The Great Tax Shift

It looks like people are not warming up to a carbon tax.  I guess you can’t blame them when the price of food and gas and pretty much everything else is going up.  I heard on the news yesterday that even the price of shipping is going up (Canada Post page).

Compared to the other alternatives of controlling pollution through economic tools, it seems like the carbon tax is the easiest to implement and costs less in terms of managing.  A cap and trade that the NDP in BC and nationally propose would act in a similar fashion, but then you have to create a lot of rules and regulations to manage all the companies spewing pollution into the environment.

The Sierra Club created a nice document for the election (Voters Guide to the Climate Crisis Election) that summarized the differences between a carbon tax and a cap and trade system.  They also outline what each federal political party supports and how they would implement their enviro-economic policies.  The election might be over, but it is still document to read over to learn more about these different enviro-economic tools.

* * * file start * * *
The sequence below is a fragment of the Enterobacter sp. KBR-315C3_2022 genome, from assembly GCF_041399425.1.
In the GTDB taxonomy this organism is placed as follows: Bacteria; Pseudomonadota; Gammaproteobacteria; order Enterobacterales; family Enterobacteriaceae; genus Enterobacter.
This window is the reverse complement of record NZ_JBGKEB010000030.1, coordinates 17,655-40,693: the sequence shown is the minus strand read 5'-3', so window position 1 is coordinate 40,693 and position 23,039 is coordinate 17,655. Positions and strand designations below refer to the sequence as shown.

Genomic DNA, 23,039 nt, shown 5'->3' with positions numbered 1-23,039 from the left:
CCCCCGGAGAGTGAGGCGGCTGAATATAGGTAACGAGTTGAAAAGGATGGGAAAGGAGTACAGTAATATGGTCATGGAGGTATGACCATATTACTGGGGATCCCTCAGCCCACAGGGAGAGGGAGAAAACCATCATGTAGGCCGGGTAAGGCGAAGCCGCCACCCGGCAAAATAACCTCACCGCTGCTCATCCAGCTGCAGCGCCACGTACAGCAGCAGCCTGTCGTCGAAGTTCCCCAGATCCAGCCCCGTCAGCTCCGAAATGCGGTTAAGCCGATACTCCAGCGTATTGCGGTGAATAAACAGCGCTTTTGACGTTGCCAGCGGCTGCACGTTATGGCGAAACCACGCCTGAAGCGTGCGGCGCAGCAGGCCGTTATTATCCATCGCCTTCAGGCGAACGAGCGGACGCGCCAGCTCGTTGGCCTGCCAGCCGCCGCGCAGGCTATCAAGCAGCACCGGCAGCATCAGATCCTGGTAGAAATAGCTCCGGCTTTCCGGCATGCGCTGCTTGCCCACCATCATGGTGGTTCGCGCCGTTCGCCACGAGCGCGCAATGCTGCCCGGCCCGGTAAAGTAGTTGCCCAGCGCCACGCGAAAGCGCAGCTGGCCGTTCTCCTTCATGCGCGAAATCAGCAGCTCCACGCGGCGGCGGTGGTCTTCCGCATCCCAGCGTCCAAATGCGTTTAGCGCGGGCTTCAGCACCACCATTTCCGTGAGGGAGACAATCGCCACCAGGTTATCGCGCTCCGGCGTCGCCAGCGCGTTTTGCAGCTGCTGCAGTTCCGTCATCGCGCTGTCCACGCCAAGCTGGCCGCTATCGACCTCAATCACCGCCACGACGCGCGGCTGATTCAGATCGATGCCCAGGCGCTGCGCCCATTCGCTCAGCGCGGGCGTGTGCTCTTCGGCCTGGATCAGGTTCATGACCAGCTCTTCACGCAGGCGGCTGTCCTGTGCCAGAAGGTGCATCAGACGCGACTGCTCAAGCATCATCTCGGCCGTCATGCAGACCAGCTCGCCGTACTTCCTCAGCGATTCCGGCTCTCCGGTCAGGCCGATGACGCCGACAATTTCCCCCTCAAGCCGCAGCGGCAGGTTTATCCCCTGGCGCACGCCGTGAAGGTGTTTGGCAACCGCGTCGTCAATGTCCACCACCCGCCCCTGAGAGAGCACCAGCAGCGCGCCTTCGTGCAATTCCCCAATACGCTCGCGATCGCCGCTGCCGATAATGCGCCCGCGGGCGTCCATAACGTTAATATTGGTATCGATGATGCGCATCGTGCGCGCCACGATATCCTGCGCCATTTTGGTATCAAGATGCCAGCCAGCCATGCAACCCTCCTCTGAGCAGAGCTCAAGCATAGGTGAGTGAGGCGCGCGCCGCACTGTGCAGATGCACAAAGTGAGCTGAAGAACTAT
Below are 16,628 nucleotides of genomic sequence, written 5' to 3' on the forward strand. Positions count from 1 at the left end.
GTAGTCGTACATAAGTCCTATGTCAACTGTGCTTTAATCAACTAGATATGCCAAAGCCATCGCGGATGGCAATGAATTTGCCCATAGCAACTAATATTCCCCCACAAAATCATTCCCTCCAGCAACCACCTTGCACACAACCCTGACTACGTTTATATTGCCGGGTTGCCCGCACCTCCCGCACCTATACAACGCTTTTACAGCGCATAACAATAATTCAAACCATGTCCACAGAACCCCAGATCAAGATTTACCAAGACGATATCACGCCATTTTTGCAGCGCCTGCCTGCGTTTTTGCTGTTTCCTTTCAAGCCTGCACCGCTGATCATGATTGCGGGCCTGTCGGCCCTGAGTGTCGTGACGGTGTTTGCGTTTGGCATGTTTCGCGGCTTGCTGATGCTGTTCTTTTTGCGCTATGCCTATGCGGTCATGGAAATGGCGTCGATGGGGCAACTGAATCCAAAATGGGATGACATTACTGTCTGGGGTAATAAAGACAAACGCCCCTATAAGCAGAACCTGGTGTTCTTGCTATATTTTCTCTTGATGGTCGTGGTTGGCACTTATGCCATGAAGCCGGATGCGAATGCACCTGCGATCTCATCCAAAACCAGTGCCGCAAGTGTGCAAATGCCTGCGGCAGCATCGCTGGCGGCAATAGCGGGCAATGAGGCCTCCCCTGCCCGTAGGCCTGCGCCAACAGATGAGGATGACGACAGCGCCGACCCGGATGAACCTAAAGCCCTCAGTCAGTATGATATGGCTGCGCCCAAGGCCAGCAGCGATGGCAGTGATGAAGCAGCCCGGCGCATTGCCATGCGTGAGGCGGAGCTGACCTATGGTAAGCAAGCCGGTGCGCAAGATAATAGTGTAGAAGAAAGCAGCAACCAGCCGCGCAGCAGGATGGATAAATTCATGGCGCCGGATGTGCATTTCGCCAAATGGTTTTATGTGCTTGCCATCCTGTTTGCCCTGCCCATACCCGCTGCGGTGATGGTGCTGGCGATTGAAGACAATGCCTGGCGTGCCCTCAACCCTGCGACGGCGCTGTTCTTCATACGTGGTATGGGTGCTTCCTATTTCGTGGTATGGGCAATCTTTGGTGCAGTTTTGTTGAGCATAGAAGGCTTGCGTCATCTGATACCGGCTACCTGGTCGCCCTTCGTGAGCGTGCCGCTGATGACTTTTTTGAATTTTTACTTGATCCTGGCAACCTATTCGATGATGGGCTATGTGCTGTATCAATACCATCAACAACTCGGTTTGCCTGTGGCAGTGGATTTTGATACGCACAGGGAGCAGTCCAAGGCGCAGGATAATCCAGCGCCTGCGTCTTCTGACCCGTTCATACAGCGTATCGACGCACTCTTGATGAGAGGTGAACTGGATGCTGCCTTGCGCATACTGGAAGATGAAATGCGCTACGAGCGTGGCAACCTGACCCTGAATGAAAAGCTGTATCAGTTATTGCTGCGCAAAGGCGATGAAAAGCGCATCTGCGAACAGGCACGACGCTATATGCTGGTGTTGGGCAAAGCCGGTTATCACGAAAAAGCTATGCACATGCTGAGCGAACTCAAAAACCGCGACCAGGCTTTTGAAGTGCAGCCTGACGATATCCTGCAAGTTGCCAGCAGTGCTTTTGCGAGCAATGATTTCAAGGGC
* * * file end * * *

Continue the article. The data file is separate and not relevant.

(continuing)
The Tyee had a recent article on a poll conducted just before the election.  The poll was done by Angus McAllister.  They framed their questions in a certain way and they were able to get support for a carbon tax that isn’t called a carbon tax.  They simply named this new tax structure as a tax shift from income to pollution.  Makes sense.  Of course, you have to be wary of how any pollster words their questions.  It depends on who is paying for the poll to be conducted and what their goal is.  However, it does show that people can support a tax shift.

Personally, I would love to see my income tax go down.  That’s why I think Harper was wrong to lower the GST and keep income tax up.  Maybe, he just wants us to spend more.  I don’t know.  I can save on the GST by simply not spending.  Income tax, I can’t avoid.

Similarly with the tax shift from income to pollution, we can look for ways to reduce our tax by not spending on items that pollute more.  I’d rather have more money from my pay cheque and then decide if I want to spend or save more at the cash register.

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